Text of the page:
Lekki port to contribute $8bn to Nigeria’s economy annually
Economy Transportation

Lekki port to contribute $8bn to Nigeria’s economy annually

The Lekki Deep Sea Port, inaugurated by President Muhammadu Buhari on Monday, will contribute over $8 billion to the Nigerian economy annually.

The inauguration is part of the president’s activities during his two-day official tour of Lagos State.

The president, at the end of the state visit, will depart for Dakar, Senegal today (Tuesday).

President Muhammadu Buhari inaugurated the Lekki Deep Seaport on Monday in Lagos


Contribution to Nigeria’s GDP

Lekki port is the first deep seaport in Nigeria and will have a concession term of 45 years, contributing $361 billion to the GDP.

The Infrastructure Concession Regulatory Commission (ICRC) gave the revenue profile of the port in a statement after its inauguration.

ICRC described the project as a major success story in public-private partnership in infrastructure development in Nigeria.

It put value of the project at $1.5 billion in assets and $800 million for construction of all its phases.

Mr Du Ruogang, Managing Director of ICRC, said the port would boost Nigeria’s Gross Domestic Promote and facilitate trade volume.

Ruogang said the port would improve Nigeria’s external trade competitiveness through improved port efficiency and cost-effective port operations and services.

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It will also improve turnaround time for cargo handling and clearance, he said.

The Federal Government owns five per cent stake in the port while Lagos State holds 20 per cent.

The Lekki Port Investment Holding Inc. owns the remaining 75 per cent.

While commissioning the project, President Buhari applauded the promoter of the Lekki port for achieving the feat.

He said it would significantly boost the nation’s economy.

Lagos Governor’s Remarks

Gov. Babajide Sanwo-Olu of Lagos State described the project as the biggest infrastructure in the whole of West Africa.

Sanwo-Olu added that the port would generate thousands of jobs in the country.

He stated the multi-billion-naira project “is a collaboration between the Federal and Lagos State government as well as the private stakeholders.

The governor expressed joy that the execution of the project began and reached completion under Buhari’s administration’s tenure.

“We are indeed excited that the project execution started during your regime and it is now completed during your tenure,” the governor said.

He thanked Buhari for his commitment to the development of the country and appreciated all those who contributed immensely to bringing the project to reality.

Muhammed Bello-Koko, Managing Director of the Nigerian Ports Authority (NPA), in his welcome remarks, described the commissioning of the port as a dream come true.

Bello-Koko said the port, with a depth of 16.5 meters, will attract bigger vessels, create more employment and reduce the cost of doing business at the nation’s ports.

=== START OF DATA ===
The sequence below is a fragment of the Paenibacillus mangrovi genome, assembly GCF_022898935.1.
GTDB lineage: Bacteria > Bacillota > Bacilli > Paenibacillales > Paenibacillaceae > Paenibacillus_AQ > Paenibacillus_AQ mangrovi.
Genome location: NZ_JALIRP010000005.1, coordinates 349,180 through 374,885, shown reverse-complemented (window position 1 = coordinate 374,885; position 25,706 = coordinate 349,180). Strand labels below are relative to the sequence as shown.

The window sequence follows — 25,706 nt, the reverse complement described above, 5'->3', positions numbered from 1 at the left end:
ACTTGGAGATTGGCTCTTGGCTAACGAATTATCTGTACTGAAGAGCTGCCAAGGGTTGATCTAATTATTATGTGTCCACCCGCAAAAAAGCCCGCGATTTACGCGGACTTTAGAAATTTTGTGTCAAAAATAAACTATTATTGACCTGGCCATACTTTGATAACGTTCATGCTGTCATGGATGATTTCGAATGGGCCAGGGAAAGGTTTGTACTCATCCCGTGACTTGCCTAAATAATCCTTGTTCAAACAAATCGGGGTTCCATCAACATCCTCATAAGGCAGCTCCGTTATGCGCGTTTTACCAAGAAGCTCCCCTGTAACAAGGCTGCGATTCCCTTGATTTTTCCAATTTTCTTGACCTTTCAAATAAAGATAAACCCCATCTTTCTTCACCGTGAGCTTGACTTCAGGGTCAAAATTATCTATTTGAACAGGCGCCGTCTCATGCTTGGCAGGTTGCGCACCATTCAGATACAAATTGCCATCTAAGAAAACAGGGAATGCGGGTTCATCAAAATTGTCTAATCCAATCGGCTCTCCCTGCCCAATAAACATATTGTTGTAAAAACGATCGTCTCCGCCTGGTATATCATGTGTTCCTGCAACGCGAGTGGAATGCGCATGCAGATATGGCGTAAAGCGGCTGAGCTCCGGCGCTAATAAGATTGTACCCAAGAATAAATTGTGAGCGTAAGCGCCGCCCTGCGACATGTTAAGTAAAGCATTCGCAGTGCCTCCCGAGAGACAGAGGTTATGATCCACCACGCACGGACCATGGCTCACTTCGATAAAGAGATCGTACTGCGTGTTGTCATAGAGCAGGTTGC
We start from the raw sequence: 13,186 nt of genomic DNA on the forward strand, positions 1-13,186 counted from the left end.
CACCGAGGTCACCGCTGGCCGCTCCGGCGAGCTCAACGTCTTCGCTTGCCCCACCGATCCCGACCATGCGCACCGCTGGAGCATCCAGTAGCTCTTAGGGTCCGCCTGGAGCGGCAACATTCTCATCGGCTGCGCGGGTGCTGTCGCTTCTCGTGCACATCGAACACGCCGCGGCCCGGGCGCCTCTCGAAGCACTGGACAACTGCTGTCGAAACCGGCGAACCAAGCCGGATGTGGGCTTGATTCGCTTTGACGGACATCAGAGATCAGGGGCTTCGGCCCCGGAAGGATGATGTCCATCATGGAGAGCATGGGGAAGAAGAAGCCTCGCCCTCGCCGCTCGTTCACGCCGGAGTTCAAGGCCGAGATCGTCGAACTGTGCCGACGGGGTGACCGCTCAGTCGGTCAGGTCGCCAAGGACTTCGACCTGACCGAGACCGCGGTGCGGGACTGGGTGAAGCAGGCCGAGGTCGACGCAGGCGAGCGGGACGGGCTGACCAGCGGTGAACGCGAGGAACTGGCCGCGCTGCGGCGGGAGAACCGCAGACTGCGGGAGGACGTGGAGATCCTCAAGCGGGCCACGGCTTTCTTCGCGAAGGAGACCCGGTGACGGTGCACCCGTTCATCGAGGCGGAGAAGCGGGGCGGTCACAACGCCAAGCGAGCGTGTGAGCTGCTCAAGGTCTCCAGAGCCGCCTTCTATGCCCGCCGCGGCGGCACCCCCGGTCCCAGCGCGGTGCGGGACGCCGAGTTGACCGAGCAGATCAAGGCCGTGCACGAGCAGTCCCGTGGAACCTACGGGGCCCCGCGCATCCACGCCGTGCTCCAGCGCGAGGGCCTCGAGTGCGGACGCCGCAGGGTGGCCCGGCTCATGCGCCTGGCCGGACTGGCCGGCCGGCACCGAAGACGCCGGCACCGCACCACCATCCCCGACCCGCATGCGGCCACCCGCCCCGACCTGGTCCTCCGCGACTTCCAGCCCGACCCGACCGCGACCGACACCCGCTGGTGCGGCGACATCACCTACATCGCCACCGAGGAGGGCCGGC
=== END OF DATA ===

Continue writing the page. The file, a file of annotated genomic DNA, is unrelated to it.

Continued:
He said NPA would be responsible for regulating and providing marine services to the port,

The NPA boss added that the Authority had procured necessary equipment that would ensure the safe and secured berthing of vessels at the port.

Director-General of the Nigerian Maritime Administration and Safety Agency (NIMASA), Bashir Jamoh, said with the commissioning of the Lekki port, Nigeria has seen the emergence of one of the best ports in Africa.

He said the maritime industry is a key area to pursue in the quest to develop Nigeria’s economy.

In his remarks, Executive Secretary of the Nigerian Shippers Council (NSC), Emmanuel Jime said the Council would monitor the efficiency of the services that will be delivered at the port.

Meanwhile, the port is reputed as the most modern and deepest seaport in West Africa.

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It is poised to offer critical support to burgeoning commercial operations in Lagos State, across the entire West African region.

Phase 1 of the multipurpose port covers an area of 50 hectares.

It has two container berths and a total capacity of 1.2 million TEUs annually.

Upon completing the final phase, the port will have three container berths, one dry bulk berth and three liquid berths.

The approach channel is about 11 kilometres long and 16.5 metres deep.

The main breakwater is 1.9 kilometres long and will accommodate a corridor for liquid transport to and from liquid berths.

The three liquid berths will service ships up to 160,000 DWT.

The turning circle, which will have a diameter of approximately 600 metres, will be sufficient to handle 18,000 TEU vessels.

Tug boats will assist in the moving of the various vessels.

The port is equipped with the latest super-post Panamax, ship-to-shore cranes and rubber-tyred-gantry cranes.

Its layout will ensure that the Port will be a modern, efficient facility.




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